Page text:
anthro in the news 6/19/17

Credit: Next28/Wikimedia Commons

genetic modification/ genetic editing: word game?

The Washington Post reported on efforts by DuPont Pioneer, the division of DuPont that produces GMOs, to build consumer trust through focus groups, a website, and animated videos. The article includes commentary from Glenn Davis Stone, professor of anthropology and environmental studies at Washington University in St. Louis: …the controversy over GMOs has become so fractious that even independent scientists have “let their role in educating be trampled by their interest in convincing.” Many are so frustrated by the impasse, he added, that they’ll gloss over questions such as regulation, rather than risk giving the other side anti-GMO ammunition.

call for slow anthropology

Credit: Thomas Hawk/Flickr; [no changes made].

The Huffington Post published an article by cultural anthropologist Paul Stoller, professor at West Chester University in Pennsylvania, in which he recommends cultural anthropology during the Trump presidency: “In the Age of Trump a slow and shared approach to human social relations fosters knowledge in a time of ignorance. It creates webs of social and emotional understanding that transcend our social and cultural differences. By way of edifying conversation, a slow and shared approach to human relations goes a long way toward reclaiming a humanity that fast culture threatens to decimate.” He spotlights the work of Lisbet Holtedahl, a Norwegian anthropologist and filmmaker, who embodies a slow and shared approach to her scholarship and her films.

word of the day

The New York Times chose the word “anthropologist” for its June 15 word of the day and quiz. The word anthropologist appeared in 158 articles on in the past year.

take that anthro degree and…

…work as a health educator. Lauren O’Connor is a health educator for pregnant and postpartum women at March of Dimes in White Plains, NewYork. O’Connor has a B.A. in anthropology from Hartwick College in New York State and an M.P.H. with a concentration in maternal and child health from Boston University.

…become a writer. Emily Robbins is a novelist who lives in Jordan where she is working on her second book. Her first book, A Word for Love, is set in Syria and draws on her study abroad experiences living  with the family of a leading intellectual. An undergraduate at the time, she was doing research for her thesis. Robbins has a B.A. in anthropology from Swarthmore College and an M.F.A in creative writing/fiction from Washington University in St. Louis.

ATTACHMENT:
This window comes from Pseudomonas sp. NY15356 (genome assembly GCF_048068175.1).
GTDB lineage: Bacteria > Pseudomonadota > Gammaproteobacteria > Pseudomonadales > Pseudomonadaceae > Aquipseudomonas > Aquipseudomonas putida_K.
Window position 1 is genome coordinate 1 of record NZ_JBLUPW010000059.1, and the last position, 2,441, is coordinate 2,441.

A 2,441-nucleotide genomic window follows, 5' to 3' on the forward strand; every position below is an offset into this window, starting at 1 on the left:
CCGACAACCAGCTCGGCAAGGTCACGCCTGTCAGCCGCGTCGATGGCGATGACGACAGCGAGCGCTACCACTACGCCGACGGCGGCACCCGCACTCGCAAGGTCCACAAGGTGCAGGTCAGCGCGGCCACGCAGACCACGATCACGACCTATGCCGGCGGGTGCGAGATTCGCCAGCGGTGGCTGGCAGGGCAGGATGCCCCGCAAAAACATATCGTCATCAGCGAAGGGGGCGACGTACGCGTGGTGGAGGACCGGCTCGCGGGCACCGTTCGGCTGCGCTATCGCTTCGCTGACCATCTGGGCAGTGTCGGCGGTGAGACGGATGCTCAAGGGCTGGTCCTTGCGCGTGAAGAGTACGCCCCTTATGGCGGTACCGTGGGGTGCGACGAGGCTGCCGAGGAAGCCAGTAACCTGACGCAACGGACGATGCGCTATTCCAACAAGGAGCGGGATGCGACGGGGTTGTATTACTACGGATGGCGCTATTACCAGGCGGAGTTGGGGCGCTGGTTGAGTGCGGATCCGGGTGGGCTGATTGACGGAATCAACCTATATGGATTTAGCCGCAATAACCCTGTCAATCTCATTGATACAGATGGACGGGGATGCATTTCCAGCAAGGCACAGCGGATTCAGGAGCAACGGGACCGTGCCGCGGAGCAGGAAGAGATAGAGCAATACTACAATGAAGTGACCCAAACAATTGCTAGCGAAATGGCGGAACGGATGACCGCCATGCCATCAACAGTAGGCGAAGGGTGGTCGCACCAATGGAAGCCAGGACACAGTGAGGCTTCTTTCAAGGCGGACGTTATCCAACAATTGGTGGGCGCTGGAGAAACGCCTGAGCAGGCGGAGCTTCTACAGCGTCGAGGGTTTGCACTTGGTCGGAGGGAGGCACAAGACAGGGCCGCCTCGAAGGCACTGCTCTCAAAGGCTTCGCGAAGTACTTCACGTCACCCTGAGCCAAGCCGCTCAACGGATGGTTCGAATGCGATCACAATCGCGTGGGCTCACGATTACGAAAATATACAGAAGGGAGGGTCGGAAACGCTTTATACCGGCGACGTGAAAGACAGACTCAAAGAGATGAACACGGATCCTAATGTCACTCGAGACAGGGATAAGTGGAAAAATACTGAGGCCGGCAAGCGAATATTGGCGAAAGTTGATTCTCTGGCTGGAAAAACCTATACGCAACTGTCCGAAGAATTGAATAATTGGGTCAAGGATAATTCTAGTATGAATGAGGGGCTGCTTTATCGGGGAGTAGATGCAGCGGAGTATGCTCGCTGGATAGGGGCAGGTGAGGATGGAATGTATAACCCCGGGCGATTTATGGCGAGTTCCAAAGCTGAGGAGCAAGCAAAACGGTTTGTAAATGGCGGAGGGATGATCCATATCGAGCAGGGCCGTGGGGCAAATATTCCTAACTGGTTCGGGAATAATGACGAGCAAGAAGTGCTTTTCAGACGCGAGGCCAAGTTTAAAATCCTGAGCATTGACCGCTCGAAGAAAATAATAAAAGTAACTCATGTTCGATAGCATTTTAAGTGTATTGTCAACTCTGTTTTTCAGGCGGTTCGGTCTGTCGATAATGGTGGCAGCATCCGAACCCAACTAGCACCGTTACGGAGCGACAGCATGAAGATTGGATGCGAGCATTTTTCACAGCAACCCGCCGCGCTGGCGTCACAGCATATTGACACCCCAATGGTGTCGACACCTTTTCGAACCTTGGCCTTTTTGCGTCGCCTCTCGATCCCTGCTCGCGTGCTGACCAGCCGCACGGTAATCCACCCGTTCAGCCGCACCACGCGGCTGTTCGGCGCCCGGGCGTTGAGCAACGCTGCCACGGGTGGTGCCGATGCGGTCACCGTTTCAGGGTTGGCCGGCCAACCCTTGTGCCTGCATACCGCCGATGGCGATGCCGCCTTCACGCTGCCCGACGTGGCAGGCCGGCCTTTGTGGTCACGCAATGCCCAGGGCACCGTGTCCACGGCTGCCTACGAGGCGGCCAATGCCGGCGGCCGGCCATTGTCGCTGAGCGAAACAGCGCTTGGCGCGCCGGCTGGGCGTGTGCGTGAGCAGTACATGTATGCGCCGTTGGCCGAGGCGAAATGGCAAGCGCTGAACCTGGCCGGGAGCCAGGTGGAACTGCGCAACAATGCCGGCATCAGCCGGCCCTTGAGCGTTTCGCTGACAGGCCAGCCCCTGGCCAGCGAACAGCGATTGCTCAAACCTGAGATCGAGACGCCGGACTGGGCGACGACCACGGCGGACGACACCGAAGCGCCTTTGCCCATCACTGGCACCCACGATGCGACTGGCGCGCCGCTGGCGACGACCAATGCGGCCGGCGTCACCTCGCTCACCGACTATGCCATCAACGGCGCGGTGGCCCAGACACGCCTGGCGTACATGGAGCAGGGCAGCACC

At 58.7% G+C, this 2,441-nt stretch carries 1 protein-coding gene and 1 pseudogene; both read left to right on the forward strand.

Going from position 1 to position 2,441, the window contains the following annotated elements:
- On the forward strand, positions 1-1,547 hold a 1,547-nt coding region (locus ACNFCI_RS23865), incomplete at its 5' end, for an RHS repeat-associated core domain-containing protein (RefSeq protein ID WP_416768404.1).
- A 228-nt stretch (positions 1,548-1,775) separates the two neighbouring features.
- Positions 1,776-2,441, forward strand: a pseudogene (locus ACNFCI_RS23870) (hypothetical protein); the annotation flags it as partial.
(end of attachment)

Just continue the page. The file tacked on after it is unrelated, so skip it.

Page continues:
…become a police officer. Christina Meyer is a patrol officer in Portsmouth, New Hampshire, and has taken on the extra job of curating and displaying the Police Department’s historical artifacts. Meyer has a B.A. in anthropology from the University of New Hampshire.

…become a health program administrator. Apryle Pickering is director of Population Health and Government Programs at the Community Medical Center in Missoula, Montana. Pickering has a B.A. in anthropology from Union College in New York State and an M.A. in applied anthropology and an M.P.H. from the University of Montana.

white history erases Native Americans

The Columbian (Washington State) reported on a public talk by anthropologist David Lewis about the colonization of Native American history by white American culture. He spoke at the Ridgefield National Wildlife Refuge in western Clark County of Washington State. Lewis, who has a doctorate in anthropology and currently teaches at Chemeketa Community College in Salem, Oregon, is a member of the Grand Rhonde Tribe. His remarks focused on how Native Americans were erased from the land and its history in part because white historians never really talked to native people: “All these books that have been written in the last 150 years about Oregon history or American history, they may have a paragraph or a small section talking about native peoples…Generally you’re going to get: OK, we wrote treaties, we had a few wars, treaties, reservations, and they disappear. What happened?”

lost city found in Ethiopia

Location of the site of Harlaa. Credit: BBC

BBC reported on the discovery by archaeologists in Ethiopia of the city of Harlaa in the country’s eastern region. Findings include a 12th century mosque. The article quotes Timothy Insoll, Al-Qasimi Professor of African and Islamic Archaeology at the Institute of Arab and Islamic Studies at the University of Exeter and lead archaeologist on the project: “This discovery revolutionises our understanding of trade in an archaeologically neglected part of Ethiopia. What we have found shows this area was the centre of trade in that region.” 

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